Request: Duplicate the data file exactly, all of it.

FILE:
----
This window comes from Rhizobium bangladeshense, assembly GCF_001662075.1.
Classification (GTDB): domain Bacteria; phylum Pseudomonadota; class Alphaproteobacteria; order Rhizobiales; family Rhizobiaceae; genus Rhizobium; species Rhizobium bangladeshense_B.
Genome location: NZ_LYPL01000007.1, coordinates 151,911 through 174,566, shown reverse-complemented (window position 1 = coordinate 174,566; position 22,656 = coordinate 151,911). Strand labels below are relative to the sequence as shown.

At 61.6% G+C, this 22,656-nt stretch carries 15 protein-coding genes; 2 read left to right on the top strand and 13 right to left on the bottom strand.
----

This window comes from Rhizobium bangladeshense, assembly GCF_001662075.1.
Classification (GTDB): domain Bacteria; phylum Pseudomonadota; class Alphaproteobacteria; order Rhizobiales; family Rhizobiaceae; genus Rhizobium; species Rhizobium bangladeshense_B.
Genome location: NZ_LYPL01000007.1, coordinates 151,911 through 174,566, shown reverse-complemented (window position 1 = coordinate 174,566; position 22,656 = coordinate 151,911). Strand labels below are relative to the sequence as shown.

At 61.6% G+C, this 22,656-nt stretch carries 15 protein-coding genes; 2 read left to right on the top strand and 13 right to left on the bottom strand.